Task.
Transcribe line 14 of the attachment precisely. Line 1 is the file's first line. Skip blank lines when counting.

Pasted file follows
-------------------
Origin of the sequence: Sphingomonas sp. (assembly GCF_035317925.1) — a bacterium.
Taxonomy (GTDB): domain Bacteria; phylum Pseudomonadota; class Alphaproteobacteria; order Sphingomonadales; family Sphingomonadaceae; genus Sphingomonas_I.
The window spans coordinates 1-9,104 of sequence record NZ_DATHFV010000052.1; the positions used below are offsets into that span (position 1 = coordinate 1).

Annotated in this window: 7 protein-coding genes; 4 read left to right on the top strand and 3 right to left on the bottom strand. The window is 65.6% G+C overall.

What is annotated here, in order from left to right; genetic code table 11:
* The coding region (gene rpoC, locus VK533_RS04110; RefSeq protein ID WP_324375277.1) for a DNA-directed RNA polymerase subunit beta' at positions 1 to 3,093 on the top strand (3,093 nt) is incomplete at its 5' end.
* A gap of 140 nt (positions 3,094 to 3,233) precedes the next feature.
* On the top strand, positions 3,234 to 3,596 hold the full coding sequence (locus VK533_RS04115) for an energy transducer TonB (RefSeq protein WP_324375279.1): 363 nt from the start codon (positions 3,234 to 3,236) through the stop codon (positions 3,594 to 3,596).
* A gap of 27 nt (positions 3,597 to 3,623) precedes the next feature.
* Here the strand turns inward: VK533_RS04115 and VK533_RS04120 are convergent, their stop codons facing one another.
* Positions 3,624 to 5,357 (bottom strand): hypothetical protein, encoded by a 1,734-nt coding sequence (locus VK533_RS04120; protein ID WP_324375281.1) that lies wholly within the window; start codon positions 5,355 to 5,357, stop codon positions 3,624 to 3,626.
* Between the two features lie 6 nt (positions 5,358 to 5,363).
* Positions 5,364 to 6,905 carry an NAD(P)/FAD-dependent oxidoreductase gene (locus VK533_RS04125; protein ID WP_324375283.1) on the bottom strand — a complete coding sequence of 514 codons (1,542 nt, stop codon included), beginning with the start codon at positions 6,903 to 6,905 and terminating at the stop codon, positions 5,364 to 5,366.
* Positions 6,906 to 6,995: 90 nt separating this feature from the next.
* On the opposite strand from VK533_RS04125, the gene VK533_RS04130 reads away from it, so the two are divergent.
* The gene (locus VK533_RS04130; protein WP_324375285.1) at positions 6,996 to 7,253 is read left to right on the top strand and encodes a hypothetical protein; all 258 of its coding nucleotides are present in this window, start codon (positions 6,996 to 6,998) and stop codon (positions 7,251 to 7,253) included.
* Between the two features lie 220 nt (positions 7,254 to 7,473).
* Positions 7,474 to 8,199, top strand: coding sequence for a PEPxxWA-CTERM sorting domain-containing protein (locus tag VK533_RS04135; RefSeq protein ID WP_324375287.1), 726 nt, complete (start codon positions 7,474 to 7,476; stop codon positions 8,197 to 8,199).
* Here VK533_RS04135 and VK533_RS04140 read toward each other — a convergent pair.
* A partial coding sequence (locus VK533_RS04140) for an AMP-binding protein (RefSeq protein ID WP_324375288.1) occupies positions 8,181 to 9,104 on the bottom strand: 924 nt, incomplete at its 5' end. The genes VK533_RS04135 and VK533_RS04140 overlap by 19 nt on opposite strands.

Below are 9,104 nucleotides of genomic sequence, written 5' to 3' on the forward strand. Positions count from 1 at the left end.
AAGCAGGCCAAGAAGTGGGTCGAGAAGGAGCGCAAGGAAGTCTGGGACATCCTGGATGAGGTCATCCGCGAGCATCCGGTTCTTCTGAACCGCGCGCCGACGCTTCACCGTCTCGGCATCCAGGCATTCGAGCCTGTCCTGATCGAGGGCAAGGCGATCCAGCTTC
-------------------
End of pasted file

* Positions 6,906 to 6,995: 90 nt separating this feature from the next.